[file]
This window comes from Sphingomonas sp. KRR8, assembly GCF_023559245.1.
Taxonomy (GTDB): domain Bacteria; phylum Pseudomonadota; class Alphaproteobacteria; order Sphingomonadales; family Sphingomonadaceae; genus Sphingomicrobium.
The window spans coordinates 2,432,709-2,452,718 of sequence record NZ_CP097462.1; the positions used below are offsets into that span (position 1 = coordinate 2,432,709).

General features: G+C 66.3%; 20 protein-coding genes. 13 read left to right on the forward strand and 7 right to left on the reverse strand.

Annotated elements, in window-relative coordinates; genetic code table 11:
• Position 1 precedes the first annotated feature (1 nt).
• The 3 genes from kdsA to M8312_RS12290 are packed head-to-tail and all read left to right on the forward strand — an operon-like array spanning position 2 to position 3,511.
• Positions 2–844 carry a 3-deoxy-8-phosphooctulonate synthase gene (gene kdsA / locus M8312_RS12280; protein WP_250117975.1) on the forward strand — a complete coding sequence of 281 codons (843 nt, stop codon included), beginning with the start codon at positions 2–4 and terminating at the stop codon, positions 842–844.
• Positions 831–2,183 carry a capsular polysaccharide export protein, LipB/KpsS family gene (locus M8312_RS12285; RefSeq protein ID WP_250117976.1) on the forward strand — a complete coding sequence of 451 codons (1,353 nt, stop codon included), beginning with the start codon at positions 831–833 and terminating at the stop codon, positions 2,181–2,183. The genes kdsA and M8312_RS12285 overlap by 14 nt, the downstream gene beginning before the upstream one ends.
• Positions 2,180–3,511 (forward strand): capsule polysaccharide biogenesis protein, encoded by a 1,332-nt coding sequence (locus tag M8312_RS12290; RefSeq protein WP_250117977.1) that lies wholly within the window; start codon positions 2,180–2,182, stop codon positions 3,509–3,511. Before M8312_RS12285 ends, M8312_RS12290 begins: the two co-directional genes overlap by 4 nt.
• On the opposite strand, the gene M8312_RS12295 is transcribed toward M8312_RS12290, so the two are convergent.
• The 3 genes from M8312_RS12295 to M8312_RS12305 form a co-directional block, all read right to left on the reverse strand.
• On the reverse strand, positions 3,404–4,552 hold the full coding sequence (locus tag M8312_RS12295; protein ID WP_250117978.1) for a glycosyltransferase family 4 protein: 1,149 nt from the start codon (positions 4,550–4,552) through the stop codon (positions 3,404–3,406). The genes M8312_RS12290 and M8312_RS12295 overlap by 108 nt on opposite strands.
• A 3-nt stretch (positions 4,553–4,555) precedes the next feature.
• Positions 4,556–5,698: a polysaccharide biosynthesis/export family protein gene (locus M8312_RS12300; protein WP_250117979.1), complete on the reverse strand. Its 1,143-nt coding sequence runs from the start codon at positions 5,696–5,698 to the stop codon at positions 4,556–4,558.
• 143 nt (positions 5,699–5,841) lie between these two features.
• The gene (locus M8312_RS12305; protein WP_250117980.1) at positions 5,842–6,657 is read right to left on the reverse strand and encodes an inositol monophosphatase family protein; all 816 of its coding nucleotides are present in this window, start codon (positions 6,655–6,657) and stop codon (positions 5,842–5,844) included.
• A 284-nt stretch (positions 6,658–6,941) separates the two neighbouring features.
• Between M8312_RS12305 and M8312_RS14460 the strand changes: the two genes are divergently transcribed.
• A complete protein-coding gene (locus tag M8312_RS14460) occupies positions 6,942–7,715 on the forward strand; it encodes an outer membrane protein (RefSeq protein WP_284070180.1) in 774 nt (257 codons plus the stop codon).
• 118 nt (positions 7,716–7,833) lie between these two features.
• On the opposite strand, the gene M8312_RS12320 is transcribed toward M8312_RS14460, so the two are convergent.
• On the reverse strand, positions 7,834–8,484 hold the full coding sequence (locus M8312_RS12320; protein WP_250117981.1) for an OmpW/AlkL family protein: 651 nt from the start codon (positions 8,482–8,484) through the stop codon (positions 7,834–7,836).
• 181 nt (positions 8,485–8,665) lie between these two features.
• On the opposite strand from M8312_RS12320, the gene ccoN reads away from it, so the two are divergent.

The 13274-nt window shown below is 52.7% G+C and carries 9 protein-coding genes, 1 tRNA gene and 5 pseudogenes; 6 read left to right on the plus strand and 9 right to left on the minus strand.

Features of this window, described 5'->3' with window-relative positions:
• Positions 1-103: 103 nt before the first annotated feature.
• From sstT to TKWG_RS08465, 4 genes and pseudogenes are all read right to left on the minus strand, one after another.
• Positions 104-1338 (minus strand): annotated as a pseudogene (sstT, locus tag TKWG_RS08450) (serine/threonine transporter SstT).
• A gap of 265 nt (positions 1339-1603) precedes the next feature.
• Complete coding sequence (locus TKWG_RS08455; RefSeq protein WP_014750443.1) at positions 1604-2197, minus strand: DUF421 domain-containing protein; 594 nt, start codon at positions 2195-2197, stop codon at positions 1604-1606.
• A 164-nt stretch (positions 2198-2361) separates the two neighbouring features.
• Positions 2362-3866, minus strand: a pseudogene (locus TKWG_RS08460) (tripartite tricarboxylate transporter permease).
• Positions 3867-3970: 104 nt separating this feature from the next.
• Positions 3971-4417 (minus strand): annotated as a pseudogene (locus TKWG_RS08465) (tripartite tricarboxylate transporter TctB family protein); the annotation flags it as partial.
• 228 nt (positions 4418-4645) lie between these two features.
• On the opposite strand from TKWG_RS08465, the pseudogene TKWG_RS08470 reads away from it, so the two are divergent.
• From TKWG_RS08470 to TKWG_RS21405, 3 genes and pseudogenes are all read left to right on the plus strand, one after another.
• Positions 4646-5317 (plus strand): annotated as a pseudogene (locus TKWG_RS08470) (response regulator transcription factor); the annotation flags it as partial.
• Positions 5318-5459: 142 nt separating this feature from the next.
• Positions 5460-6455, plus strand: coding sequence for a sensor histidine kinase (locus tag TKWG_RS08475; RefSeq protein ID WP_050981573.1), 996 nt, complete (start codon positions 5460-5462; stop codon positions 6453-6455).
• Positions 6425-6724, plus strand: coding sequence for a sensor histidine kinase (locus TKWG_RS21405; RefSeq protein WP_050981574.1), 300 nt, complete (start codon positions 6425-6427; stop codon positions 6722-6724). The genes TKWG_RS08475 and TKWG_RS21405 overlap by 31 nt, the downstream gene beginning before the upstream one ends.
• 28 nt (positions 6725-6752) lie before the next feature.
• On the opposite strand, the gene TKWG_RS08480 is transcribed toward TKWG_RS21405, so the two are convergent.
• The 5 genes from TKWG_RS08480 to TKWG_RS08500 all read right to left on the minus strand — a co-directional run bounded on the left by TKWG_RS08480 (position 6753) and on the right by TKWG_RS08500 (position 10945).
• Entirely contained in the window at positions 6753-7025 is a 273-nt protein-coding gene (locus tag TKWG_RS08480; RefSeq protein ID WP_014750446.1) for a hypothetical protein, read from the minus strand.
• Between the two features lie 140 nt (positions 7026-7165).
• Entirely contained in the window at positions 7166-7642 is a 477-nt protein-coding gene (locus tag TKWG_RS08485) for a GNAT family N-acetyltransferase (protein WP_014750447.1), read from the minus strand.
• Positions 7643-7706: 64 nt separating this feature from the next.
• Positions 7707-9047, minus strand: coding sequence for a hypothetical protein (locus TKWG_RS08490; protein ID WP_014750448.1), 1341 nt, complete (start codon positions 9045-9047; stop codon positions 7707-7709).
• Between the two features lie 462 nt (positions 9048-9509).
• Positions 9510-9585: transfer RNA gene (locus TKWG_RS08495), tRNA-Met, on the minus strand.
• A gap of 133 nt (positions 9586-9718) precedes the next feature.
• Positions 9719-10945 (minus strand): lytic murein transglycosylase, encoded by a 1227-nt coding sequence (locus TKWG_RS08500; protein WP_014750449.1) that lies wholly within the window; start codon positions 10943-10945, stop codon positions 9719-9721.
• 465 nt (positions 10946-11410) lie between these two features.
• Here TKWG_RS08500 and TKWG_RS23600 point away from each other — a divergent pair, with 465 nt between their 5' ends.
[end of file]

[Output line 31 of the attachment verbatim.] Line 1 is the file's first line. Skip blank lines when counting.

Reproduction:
• A gap of 265 nt (positions 1339-1603) precedes the next feature.